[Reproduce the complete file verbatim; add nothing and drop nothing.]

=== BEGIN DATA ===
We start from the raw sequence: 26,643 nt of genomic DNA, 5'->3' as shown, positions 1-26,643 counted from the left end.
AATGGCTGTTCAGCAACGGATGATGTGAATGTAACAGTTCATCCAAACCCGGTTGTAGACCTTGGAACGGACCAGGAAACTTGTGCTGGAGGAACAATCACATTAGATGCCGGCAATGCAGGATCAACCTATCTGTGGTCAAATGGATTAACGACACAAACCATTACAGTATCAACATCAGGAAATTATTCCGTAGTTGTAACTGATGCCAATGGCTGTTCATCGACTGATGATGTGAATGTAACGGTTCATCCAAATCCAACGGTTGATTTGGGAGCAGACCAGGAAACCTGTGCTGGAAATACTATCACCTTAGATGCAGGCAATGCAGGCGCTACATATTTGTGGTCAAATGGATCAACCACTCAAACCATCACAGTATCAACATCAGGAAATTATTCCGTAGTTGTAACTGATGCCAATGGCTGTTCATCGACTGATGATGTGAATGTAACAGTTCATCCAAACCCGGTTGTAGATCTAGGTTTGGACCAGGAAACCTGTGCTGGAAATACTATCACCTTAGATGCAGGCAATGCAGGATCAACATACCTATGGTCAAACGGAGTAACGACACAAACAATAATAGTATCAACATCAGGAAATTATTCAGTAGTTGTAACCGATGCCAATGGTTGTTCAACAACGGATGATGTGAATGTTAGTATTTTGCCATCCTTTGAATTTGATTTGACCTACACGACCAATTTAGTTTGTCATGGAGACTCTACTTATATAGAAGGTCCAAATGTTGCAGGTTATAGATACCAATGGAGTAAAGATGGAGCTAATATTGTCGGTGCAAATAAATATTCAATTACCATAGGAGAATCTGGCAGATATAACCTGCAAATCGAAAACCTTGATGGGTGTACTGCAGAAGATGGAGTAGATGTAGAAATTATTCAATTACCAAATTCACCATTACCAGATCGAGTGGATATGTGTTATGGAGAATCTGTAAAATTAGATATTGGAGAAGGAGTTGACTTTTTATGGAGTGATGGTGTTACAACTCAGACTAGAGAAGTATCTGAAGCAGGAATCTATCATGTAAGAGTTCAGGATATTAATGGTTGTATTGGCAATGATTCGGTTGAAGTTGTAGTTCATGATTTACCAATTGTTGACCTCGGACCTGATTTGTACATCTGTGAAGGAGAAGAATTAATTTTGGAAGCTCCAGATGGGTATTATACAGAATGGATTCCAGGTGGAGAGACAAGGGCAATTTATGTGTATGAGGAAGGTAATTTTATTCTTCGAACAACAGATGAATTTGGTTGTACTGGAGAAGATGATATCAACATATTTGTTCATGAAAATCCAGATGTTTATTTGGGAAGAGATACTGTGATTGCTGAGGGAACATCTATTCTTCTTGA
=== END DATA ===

We start from the raw sequence: 26,643 nt of genomic DNA, 5'->3' as shown, positions 1-26,643 counted from the left end.
AATGGCTGTTCAGCAACGGATGATGTGAATGTAACAGTTCATCCAAACCCGGTTGTAGACCTTGGAACGGACCAGGAAACTTGTGCTGGAGGAACAATCACATTAGATGCCGGCAATGCAGGATCAACCTATCTGTGGTCAAATGGATTAACGACACAAACCATTACAGTATCAACATCAGGAAATTATTCCGTAGTTGTAACTGATGCCAATGGCTGTTCATCGACTGATGATGTGAATGTAACGGTTCATCCAAATCCAACGGTTGATTTGGGAGCAGACCAGGAAACCTGTGCTGGAAATACTATCACCTTAGATGCAGGCAATGCAGGCGCTACATATTTGTGGTCAAATGGATCAACCACTCAAACCATCACAGTATCAACATCAGGAAATTATTCCGTAGTTGTAACTGATGCCAATGGCTGTTCATCGACTGATGATGTGAATGTAACAGTTCATCCAAACCCGGTTGTAGATCTAGGTTTGGACCAGGAAACCTGTGCTGGAAATACTATCACCTTAGATGCAGGCAATGCAGGATCAACATACCTATGGTCAAACGGAGTAACGACACAAACAATAATAGTATCAACATCAGGAAATTATTCAGTAGTTGTAACCGATGCCAATGGTTGTTCAACAACGGATGATGTGAATGTTAGTATTTTGCCATCCTTTGAATTTGATTTGACCTACACGACCAATTTAGTTTGTCATGGAGACTCTACTTATATAGAAGGTCCAAATGTTGCAGGTTATAGATACCAATGGAGTAAAGATGGAGCTAATATTGTCGGTGCAAATAAATATTCAATTACCATAGGAGAATCTGGCAGATATAACCTGCAAATCGAAAACCTTGATGGGTGTACTGCAGAAGATGGAGTAGATGTAGAAATTATTCAATTACCAAATTCACCATTACCAGATCGAGTGGATATGTGTTATGGAGAATCTGTAAAATTAGATATTGGAGAAGGAGTTGACTTTTTATGGAGTGATGGTGTTACAACTCAGACTAGAGAAGTATCTGAAGCAGGAATCTATCATGTAAGAGTTCAGGATATTAATGGTTGTATTGGCAATGATTCGGTTGAAGTTGTAGTTCATGATTTACCAATTGTTGACCTCGGACCTGATTTGTACATCTGTGAAGGAGAAGAATTAATTTTGGAAGCTCCAGATGGGTATTATACAGAATGGATTCCAGGTGGAGAGACAAGGGCAATTTATGTGTATGAGGAAGGTAATTTTATTCTTCGAACAACAGATGAATTTGGTTGTACTGGAGAAGATGATATCAACATATTTGTTCATGAAAATCCAGATGTTTATTTGGGAAGAGATACTGTGATTGCTGAGGGAACATCTATTCTTCTTGA